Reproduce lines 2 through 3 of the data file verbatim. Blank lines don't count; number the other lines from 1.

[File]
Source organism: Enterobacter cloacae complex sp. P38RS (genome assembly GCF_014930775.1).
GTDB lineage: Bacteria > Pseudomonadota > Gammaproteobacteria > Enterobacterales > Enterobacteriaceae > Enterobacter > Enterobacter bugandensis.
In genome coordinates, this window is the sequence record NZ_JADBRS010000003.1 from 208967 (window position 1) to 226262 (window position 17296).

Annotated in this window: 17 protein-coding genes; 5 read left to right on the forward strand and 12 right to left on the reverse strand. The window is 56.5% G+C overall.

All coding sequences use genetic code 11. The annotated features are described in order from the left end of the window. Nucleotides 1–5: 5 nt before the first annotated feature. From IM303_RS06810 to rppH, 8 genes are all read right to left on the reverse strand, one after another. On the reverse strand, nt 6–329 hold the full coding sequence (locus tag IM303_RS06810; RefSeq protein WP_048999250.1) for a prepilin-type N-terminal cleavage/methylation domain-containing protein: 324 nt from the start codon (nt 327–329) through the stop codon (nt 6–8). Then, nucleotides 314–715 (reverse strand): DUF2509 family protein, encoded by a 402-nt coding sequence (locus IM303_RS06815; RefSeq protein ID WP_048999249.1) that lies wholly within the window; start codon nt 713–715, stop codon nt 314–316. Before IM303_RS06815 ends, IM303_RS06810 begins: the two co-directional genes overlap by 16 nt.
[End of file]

GTDB lineage: Bacteria > Pseudomonadota > Gammaproteobacteria > Enterobacterales > Enterobacteriaceae > Enterobacter > Enterobacter bugandensis.
In genome coordinates, this window is the sequence record NZ_JADBRS010000003.1 from 208967 (window position 1) to 226262 (window position 17296).